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Is It Time to Rethink Feature Phones?

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junko.yoshida
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Re: which feature phone was (or still is) your favorite?
junko.yoshida   7/19/2013 3:41:34 PM
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Carrying two phones does make it logical to use a feature phone. And your example here is really a good one. 

I suspect that where phone companies selling feature phones struggle is that there may be fewer turnovers. Rather than upgrading one's smartphones every six months, probably, a lot of feature phones are handed down from one person to another, or recycled from one country to another. 

junko.yoshida
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Re: which feature phone was (or still is) your favorite?
junko.yoshida   7/19/2013 3:50:39 PM
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Here's one of my first feature phones I used when I was living in Europe. I thought getting a color screen, and having no antenna sticking out of the handset was the coolest thing then. The phone felt snug in my hand.

Tom Murphy
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Re: The future of Nokia
Tom Murphy   7/19/2013 3:55:23 PM
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ChanJ: I'm not sure how you'd define "low-price," and I'm not sure of what it's full retail price was, but the Nokia900 (Windows) was just $99 with a service package when it was released compared to $199 for comparable Samsung (Droid) phones.  It got a lot of publicity for its low price, but still didn't sell very well.

I just checked AT&T, and a Nokia 920 is still $99, the same price as an older iPhone 4s.  A iPhone 5 or a Galaxy S 4 are $199-$399, depending on models. All prices are with a service plan.

Of course, there are feature phones and much older smartphones that are cheaper or free with a service plan. But I think Nokia has been priced aggressively for the market.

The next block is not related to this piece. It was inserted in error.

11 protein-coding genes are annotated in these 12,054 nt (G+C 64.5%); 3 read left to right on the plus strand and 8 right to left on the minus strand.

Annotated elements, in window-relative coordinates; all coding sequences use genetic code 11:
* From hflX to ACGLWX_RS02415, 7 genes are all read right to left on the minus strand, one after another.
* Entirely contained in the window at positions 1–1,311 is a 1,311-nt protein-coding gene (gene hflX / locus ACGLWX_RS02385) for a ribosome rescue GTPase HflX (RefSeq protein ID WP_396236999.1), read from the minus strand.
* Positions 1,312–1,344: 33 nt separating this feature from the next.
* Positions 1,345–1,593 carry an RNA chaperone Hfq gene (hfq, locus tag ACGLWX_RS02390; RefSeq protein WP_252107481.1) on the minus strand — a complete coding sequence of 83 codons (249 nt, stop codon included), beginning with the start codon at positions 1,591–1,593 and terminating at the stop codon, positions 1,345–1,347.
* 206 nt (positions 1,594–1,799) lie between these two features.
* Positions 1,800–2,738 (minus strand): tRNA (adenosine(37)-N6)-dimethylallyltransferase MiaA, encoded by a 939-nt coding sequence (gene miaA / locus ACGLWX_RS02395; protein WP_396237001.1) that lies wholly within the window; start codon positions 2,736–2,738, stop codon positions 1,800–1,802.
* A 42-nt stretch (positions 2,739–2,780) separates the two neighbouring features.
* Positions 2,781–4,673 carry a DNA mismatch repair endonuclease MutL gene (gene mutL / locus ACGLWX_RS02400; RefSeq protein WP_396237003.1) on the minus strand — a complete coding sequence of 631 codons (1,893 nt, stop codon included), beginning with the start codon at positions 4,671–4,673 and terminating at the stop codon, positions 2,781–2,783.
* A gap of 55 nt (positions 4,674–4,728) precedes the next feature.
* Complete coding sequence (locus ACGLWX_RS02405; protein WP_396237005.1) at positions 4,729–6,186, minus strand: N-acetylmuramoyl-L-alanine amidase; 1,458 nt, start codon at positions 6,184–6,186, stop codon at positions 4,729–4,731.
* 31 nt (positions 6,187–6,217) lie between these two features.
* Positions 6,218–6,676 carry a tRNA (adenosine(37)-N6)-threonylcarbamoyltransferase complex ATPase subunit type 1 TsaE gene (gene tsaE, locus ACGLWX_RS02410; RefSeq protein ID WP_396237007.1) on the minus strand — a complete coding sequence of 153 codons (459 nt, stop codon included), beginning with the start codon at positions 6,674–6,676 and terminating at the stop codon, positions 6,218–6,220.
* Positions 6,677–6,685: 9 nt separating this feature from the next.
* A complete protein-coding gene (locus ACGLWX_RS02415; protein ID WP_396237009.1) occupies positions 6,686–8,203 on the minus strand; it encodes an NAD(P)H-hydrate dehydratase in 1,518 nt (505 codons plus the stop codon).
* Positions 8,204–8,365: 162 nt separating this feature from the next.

mhrackin
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Re: which feature phone was (or still is) your favorite?
mhrackin   7/19/2013 3:57:33 PM
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That's for sure!  I've had my LG for about 5 years.  Maybe a year after the original contract ran out, I converted it to a prepaid no-contract plan using a 3rd-party reseller (same network), along with my wife's (an even simpler LG, NO CAMERA).  Since we used relatively few minutes even on our previous "share" contract, that cut the bill to less than 1/3 what it was.  Now that I've finally trained my wife to use the cell rather than the landline for long-distance calls, it's still a huge savings!  BTW, despite still having the original batteries, both LGs have excellent battery life, at least a week even with higher usage.  I likely won't replace either one until the batteries begin to fail; it's cheaper to get a new (featurephone) cell than a fresh battery!

We did recycle our old Motorolas by donating to one of the domestic-abuse charities that refurbs them and gives them to victims.

Susan Rambo
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Re: Pros of Feature Phone
Susan Rambo   7/19/2013 4:07:39 PM
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chanj0 In addition to power saving, feature phone is particularly useful to elderly.